Japanese culture and tradition Ė what is it that makes the Japanese culture attractive and how can this countryís cultural traditions be conveyed to people living overseas.
To me, to live as part of Japanís landscape is to be aware of the connection you share with your neighbour. I remember one sense of this when walking down a suburban street in Tokyo. The picture of rows of houses, built wall-to-wall and yet seemingly happy to fit in tightly against one other, colourfully displaying their residentsí washing tools, bicycles, plants and other various day-to-day objects along the front. This reminded me of two things, firstly the freedom to not worry about the nuisance of strangers stealing anything not chained to the ground. Secondly, the notion that although most of the hundreds of people who might walk by a familyís home each week would never be able to witness the life which revolved around the front of the house and its objects, the second that someone who had some business arrived they would be instantly welcomed. To be part of such a bustling scene is to be part of a neighbourhood, I thought. After that, I could not get the image out of my head, that each individual on the street carried with them a similar way to invite you into the space where they live. With the right opening conversation there was always the possibility being invited to share in a bit of the colour in their life, even for as long as the moment could afford. I imagined with awe the detail with which their lives, like the rooms they lived in, would be decorated with. Every individual was surrounded by portable Ďspacesí, a permanent glow they invited others to share in.
I always felt Japanís greatest tradition has been its love for drawing the onlooker into the vivid life-experiences of the maker, the aesthetic of warm detail in design. The ability of knowing how to communicate oneís life to another who is willing to listen is the greatest sign of inner-contentment, the zen philosophy that should stay with you and keep you strong in the face of any situation. There is no doubt that the international fascination with all of Japanís traditional art and social systems stems from this recognition of the strength obtainable from belief in oneís self and in oneís friends.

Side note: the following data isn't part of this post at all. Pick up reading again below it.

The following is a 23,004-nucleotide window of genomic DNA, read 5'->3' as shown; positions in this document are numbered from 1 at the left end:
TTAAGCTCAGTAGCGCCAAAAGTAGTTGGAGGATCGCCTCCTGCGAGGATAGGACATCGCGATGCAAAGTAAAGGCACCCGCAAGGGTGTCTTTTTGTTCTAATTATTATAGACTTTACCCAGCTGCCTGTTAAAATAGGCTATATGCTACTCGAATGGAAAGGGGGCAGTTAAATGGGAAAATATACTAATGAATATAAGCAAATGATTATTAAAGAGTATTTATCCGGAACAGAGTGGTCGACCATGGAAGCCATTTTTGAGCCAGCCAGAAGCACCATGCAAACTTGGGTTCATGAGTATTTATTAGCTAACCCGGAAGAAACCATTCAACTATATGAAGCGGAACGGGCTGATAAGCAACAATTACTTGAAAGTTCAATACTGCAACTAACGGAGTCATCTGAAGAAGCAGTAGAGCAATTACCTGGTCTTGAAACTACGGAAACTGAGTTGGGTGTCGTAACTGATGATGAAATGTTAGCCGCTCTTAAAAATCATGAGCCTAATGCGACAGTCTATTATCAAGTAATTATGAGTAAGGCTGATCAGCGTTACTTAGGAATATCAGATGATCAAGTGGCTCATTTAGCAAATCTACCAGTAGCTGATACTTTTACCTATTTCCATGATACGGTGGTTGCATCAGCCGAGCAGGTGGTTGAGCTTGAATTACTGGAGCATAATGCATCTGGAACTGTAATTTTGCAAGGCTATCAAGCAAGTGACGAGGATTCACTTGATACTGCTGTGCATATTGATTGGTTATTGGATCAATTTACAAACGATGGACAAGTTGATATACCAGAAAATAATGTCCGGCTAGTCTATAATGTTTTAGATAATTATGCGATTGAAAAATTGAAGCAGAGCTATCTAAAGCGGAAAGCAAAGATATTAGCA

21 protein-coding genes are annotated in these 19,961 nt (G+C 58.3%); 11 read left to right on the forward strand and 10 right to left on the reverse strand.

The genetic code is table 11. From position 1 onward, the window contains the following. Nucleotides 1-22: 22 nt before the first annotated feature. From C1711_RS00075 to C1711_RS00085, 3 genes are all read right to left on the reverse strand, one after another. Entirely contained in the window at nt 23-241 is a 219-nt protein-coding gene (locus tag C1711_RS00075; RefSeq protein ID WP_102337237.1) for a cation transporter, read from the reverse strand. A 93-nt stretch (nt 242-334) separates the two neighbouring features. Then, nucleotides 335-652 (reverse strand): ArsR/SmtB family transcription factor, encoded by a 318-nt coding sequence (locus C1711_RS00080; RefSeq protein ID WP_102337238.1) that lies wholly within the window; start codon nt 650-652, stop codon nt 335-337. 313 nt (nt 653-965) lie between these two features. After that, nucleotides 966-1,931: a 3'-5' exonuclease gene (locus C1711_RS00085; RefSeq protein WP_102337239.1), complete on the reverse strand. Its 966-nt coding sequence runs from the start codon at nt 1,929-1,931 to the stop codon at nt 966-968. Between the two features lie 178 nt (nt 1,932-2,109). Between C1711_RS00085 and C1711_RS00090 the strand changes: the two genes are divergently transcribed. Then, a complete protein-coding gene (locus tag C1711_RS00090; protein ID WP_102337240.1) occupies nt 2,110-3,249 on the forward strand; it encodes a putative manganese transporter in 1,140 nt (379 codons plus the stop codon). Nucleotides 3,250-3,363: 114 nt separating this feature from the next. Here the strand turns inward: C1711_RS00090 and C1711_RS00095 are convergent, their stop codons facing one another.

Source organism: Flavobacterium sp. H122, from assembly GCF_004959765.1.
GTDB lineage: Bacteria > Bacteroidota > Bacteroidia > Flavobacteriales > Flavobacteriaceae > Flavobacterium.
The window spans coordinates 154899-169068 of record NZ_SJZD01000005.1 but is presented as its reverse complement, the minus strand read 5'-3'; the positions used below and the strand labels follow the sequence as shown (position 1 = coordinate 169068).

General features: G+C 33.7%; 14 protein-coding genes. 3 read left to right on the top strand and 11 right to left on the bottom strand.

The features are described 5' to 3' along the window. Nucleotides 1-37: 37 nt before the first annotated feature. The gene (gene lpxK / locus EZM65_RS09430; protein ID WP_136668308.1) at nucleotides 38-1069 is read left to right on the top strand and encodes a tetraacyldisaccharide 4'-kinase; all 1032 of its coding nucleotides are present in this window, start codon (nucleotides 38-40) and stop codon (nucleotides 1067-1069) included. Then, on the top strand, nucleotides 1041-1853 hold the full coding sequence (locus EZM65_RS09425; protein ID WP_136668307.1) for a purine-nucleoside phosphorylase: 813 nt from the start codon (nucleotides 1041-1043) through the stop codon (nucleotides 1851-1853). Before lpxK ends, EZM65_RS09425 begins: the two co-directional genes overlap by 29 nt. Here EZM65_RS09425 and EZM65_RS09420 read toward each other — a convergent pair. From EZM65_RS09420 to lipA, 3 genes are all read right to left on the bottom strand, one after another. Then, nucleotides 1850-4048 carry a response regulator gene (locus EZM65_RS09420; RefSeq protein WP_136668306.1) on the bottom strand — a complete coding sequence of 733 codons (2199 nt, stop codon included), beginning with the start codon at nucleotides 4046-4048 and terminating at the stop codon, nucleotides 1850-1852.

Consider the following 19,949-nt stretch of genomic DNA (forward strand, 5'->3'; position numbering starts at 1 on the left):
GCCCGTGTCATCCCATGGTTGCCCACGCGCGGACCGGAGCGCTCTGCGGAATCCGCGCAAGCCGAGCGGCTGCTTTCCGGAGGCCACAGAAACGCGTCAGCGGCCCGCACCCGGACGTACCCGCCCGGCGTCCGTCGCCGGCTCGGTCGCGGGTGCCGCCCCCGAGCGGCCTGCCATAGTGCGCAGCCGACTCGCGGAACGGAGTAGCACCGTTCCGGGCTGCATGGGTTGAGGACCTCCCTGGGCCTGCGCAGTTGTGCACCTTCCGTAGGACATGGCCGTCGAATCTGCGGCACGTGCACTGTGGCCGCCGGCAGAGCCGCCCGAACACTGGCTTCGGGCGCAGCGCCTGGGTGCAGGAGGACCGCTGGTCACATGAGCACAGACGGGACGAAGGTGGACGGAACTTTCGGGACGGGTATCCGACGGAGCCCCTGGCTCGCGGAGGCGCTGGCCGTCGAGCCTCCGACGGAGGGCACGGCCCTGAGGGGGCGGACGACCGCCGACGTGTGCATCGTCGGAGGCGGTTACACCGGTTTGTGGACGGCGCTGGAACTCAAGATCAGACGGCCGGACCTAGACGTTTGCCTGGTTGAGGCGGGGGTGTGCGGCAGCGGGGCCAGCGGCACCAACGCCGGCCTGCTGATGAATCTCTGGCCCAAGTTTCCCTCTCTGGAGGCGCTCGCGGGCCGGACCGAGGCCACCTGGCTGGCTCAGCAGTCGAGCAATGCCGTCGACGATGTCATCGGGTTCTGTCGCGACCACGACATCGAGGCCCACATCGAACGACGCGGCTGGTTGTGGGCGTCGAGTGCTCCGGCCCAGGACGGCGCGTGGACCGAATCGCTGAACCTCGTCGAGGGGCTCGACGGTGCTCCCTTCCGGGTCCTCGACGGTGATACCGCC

Yet, the puzzlement of the ordinary foreign traveller most likely arises from that same source, namely that this strength could result in such a great wall blocking out the will of those eager to learn about it. So many friends of mine who have read enough about Japanís unique culture to go and live there for a while have ultimately turned away and claimed it could never be a society they identify with. Added to this are countless more comments in articles published around the world which fail to connect the perceived contradictions in Japanese behaviour, and donít hesitate to vent their disbelief and lack of interest to learn anything further.
This is why I believe the key to the communication of Japanese culture and tradition lies in recognition of the audience. It is a vital step in the conversion of traditional customs to contemporary ones to re-evaluate the signs which identify a personís qualities at listening to your stories and sharing the feelings which you do. Without this in mind, I believe efforts to present the richness of a countryís culture will always be hindered by endless attempts at explaining things. The uniqueness of Japanese culture is not lost on the millions who have been exposed to media images commonplace today, instead their uncertainty is whether or not Japan ever stops to see the effect it is having. The easiest way to add to an outsiderís vocabulary is to listen to the words they are using at the moment, and then ask how they are different to new ones. This allows the listener to become involved personally. Some of the most controversial social issues could even be addressed this way, a major stopping point for foreigners coming to grips with todayís Japan.
I feel that the strong sense of invitation in Japanese everyday culture should be highlighted and compared with other cultures around the world. The sort of experiences conveyed in serial television dramas easily demonstrate the underpinnings of how Japanís cultural aesthetic is delivered everyday, where the audience is always invited to ask which character and situation they identify with. On a word of mouth level, it is the way travellers are treated in Japan which will make the difference as to whether Japan is perceived to be interested in international views or not. An outsider will always need an insiderís view of a society. That is why ensuring that the simpler pictures of Japanese life are offered along with the grander ones is necessary for making us think what it is which connects us.
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